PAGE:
Supporting Older Adults to Access Healthcare Services to Enable Them to Age-in-place: A Literature Review
MetadataShow full metadata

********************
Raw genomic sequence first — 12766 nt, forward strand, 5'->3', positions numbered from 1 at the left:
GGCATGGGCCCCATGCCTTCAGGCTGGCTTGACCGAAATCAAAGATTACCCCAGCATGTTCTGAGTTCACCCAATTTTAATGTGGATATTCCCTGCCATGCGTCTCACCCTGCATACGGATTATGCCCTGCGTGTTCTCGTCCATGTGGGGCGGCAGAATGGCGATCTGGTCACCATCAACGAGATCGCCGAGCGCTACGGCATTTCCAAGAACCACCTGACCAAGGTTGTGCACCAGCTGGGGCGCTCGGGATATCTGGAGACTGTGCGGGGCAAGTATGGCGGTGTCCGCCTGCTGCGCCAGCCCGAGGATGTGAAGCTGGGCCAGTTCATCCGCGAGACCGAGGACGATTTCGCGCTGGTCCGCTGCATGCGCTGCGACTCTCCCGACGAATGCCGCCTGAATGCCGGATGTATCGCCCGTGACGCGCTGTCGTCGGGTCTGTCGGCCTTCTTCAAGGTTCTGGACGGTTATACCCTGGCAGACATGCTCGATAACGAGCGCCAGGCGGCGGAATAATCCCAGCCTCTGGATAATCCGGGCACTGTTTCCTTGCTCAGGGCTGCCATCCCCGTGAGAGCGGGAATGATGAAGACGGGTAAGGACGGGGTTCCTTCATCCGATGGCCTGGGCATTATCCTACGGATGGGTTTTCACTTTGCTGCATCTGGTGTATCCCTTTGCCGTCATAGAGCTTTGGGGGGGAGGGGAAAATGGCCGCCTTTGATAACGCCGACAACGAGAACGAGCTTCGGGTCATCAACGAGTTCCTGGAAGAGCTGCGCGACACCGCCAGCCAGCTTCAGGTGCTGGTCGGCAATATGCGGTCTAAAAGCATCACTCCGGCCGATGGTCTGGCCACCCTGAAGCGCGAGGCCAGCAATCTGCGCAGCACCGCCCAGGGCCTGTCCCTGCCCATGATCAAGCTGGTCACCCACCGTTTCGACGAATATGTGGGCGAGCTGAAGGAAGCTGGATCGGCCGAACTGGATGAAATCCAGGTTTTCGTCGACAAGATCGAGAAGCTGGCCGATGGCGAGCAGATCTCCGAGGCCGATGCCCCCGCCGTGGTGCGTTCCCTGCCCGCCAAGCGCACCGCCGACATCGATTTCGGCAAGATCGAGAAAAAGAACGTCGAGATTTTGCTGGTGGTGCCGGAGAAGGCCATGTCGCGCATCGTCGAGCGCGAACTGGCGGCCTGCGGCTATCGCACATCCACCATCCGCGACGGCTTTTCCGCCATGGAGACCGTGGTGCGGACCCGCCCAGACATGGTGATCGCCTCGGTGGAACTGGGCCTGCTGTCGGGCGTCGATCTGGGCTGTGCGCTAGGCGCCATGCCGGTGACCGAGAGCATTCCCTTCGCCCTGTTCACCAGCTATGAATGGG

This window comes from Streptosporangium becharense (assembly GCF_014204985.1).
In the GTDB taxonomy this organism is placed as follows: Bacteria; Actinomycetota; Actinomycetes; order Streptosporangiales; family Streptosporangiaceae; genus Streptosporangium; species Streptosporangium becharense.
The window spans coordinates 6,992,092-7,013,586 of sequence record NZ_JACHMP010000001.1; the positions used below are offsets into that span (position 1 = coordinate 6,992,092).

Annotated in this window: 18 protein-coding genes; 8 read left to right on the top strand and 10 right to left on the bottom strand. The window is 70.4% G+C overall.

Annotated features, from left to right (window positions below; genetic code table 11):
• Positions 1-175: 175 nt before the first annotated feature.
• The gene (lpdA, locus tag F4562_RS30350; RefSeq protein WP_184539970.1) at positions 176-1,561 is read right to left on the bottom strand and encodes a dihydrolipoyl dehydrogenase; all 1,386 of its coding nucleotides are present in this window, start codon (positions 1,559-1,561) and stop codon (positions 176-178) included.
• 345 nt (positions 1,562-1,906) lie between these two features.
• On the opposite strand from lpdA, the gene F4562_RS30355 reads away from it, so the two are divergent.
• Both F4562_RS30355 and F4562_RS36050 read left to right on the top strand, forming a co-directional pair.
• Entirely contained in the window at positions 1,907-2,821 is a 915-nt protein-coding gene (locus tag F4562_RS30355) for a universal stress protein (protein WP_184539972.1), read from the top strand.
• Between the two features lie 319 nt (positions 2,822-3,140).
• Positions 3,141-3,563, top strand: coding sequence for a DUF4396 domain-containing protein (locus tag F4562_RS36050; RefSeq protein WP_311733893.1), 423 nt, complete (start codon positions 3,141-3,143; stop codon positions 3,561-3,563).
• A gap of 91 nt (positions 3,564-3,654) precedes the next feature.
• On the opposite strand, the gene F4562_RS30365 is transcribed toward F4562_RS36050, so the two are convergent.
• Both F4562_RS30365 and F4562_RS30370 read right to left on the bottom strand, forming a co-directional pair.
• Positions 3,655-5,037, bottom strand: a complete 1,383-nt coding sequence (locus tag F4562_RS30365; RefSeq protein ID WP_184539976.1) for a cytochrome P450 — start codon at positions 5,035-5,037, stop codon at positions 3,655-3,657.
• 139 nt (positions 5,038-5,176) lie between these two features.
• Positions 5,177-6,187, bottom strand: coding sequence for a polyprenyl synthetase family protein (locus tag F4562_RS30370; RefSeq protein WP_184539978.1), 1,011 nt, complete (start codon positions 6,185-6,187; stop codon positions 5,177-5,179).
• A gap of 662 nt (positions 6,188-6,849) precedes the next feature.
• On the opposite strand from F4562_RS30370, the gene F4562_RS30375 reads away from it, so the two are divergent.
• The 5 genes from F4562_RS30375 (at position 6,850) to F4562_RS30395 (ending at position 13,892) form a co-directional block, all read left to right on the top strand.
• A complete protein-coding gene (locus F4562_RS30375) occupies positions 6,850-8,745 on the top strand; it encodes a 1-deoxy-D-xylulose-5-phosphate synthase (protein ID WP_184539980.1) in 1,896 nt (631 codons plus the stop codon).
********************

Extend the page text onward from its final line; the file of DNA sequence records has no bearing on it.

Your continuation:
The world is experiencing unprecedented growth among older adults (World Health Organisation (WHO), 2005). New Zealand is also seeing an increase in older adults. New Zealand government policy favours the notion that older adults “age-in-place”, that is, in their own homes or communities opposed to being institutionalised if possible (Ministry of Health (MOH), 2006). However, this population is experiencing a myriad of barriers that impact their health which in turn affects their ability to age-in-place. How healthy older adults are and the accessibility of the healthcare services determines whether ageing-in-place is possible or not. Evidence has suggested that older adults have the greatest health needs due to functional ability as well as chronic conditions becoming prevalent (Black, 2008). This means they will use healthcare services more but due to barriers accessing the services, less utilisation of such happens. Services that support older adults to age-in-place are available in most countries but there are barriers to accessing them. This literature review aims to uncover what is already known about the barriers faced by older adults, as well as expanding the understanding and knowledge of the barriers to accessing healthcare services. Any gaps in the information available will be uncovered and recommendations for practice in New Zealand will be made.